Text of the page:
"Beirut hip hoppers sound out the rhythm of peace"
By Raphael Thelen
Special to The Daily Star
Thursday, December 04, 2008
BEIRUT: "Hip Hoppers for Peace" was the slogan under which 11 artists of all political and religious backgrounds met Saturday night at the Student Lounge in Hamra to present and perform songs of their new album "Peace Beats." Lebanon's small but emerging hip hop scene flocked into the apartment-like rooms of Student Lounge, a space dedicated to intercultural understanding and dialogue, to see the latest project of the Permanent Peace Movement (PPM), a Lebanese peace-building NGO.
Supported by the United States Agency for International Development and executed by the members of the PPM, the project aimed to "bring together hip hoppers of different backgrounds and find ways to promote peace," Shant Kabakian, assistant project coordinator of the PPM, told The Daily Star.
"The PPM was born in the midst of the 1975-1990 Civil War, and since then has been dedicated to promoting peace in Lebanon and throughout the whole [Middle East and North Africa] region," added Kabakian, who is a singer and producer himself.
"We had two workshops, both three days long, with people from all religious backgrounds participating," 16-year-old rapper Firas Hassan, aka Oxigene, told The Daily Star, adding that they "talked a lot about peace, and this is reflected in our lyrics."
The result of the collective effort was handed out during the concert in the form of a 14-track album, featuring all artists involved in the workshop, which will be available at Beirut's Virgin Megastores next week. The project featured 11 male and female rappers, of whom most rapped in Arabic, except two who performed in English, one in French and one in Armenian.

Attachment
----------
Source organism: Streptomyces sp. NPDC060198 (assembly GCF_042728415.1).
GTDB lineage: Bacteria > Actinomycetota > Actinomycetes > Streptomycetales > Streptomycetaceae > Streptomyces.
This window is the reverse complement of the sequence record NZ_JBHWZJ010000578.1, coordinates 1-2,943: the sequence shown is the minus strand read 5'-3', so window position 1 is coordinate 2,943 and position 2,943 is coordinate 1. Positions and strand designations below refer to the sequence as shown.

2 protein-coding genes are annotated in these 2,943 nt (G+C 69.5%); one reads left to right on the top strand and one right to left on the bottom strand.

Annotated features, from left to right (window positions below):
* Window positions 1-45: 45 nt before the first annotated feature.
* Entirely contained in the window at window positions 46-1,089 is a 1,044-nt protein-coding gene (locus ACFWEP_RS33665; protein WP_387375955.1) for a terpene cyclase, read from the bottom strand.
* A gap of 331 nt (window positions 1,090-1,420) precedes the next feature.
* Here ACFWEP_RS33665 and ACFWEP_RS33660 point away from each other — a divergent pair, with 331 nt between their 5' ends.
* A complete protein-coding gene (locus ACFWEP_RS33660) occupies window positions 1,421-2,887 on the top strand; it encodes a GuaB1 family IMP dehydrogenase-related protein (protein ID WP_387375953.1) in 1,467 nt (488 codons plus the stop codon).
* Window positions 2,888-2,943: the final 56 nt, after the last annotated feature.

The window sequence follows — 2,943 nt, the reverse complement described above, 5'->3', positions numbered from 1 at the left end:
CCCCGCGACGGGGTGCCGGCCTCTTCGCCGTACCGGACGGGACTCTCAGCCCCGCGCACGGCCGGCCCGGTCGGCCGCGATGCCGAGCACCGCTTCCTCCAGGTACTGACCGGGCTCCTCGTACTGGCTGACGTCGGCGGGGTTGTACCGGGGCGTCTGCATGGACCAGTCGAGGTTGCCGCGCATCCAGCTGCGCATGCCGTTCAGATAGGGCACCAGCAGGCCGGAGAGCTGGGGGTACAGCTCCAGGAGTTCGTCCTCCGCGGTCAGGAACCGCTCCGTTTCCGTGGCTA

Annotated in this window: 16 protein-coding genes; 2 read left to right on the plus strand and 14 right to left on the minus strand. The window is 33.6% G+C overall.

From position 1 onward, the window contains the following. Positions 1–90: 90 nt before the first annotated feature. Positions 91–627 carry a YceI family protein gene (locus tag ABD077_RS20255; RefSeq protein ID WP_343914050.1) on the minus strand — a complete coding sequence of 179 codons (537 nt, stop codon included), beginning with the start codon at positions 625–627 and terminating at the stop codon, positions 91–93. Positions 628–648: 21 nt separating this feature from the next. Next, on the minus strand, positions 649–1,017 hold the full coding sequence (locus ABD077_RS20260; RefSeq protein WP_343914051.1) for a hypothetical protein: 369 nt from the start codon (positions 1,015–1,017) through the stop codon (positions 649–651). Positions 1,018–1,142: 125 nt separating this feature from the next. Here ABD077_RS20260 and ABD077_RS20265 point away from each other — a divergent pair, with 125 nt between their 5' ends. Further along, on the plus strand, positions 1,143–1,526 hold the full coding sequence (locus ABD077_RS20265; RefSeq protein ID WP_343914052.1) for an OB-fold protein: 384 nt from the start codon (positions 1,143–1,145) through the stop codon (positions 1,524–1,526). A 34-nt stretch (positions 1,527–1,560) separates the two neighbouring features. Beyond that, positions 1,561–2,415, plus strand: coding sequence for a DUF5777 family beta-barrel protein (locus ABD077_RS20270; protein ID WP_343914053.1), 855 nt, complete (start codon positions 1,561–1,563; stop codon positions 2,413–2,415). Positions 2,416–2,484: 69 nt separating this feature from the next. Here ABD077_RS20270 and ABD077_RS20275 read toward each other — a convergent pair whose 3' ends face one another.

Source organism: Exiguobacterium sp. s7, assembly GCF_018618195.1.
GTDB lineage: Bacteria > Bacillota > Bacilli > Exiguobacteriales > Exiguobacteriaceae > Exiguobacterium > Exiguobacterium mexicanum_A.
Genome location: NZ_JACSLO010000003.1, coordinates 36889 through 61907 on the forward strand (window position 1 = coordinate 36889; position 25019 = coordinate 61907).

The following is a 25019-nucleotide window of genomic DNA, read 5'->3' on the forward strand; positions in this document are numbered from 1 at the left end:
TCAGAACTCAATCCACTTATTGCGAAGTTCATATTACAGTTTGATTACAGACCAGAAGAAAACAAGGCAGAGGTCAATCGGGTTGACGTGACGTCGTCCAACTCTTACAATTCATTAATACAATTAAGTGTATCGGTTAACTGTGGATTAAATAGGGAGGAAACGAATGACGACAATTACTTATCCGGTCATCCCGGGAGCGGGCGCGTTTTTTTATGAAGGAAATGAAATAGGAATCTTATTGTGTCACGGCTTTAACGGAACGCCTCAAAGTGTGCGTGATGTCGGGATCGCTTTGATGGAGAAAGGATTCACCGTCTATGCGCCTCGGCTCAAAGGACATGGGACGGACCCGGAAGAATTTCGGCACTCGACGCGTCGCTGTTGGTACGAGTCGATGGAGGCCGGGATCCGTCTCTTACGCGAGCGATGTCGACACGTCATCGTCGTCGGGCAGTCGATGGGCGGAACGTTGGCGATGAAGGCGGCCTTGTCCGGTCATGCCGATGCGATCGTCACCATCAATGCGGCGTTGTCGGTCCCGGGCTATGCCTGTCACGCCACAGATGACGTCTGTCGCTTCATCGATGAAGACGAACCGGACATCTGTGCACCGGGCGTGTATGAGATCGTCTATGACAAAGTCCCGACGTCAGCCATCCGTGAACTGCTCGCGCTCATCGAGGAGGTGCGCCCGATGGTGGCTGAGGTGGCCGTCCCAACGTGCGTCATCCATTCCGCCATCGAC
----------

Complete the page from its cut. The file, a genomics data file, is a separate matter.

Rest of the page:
Oxigene was the first one to take over the stage and performed his song "Artistic Revolution," calling for peaceful change through diplomatic and economic means.
A couple of songs later the largely male crowd of Lebanese, mostly students, was already smoothly jostling in front of the stage, and the atmosphere began to heat up.
The audience was spared the usual lyrics about crime and sex, and instead was treated to intelligent rhymes and topics that came straight from the heart of artists, like "I-Voice," a duo of Palestinian refugees living in Lebanon, who started rapping in 2001, or "A-Boxx," who has been in the rap game for five years, recording and performing in Lebanon and the United Arab Emirates.
A-Boxx's "No Change" kicks off the "Peace Beats" album, with lyrics like: "If I can switch position with rich politicians, I'd twist divisions of all these kids' religions so they could stop making all these sick decisions, quick collisions, leading them to split divisions."
The rappers displayed not only remarkable lyrical skills, but also creativity and a willingness to try out new ideas. One set of songs, for example, was accompanied by a human beatbox, a percussionist and a bagpipe player, while another piece saw a flute on stage.
Even if the sound equipment was not 100 percent professional, the endless rotation of artists on stage made up for it with their spirit and ability to improvise. Toward the end, the concert turned into a freestyle session, which gave everybody a chance to show her or his rap technique and lyrical talents to the steady flow of the two talented beatboxers.
The concert stood up to its name "Peace Beats," by not only raising hopes that there is a future for hip hop in Lebanon, but also for peace among its people.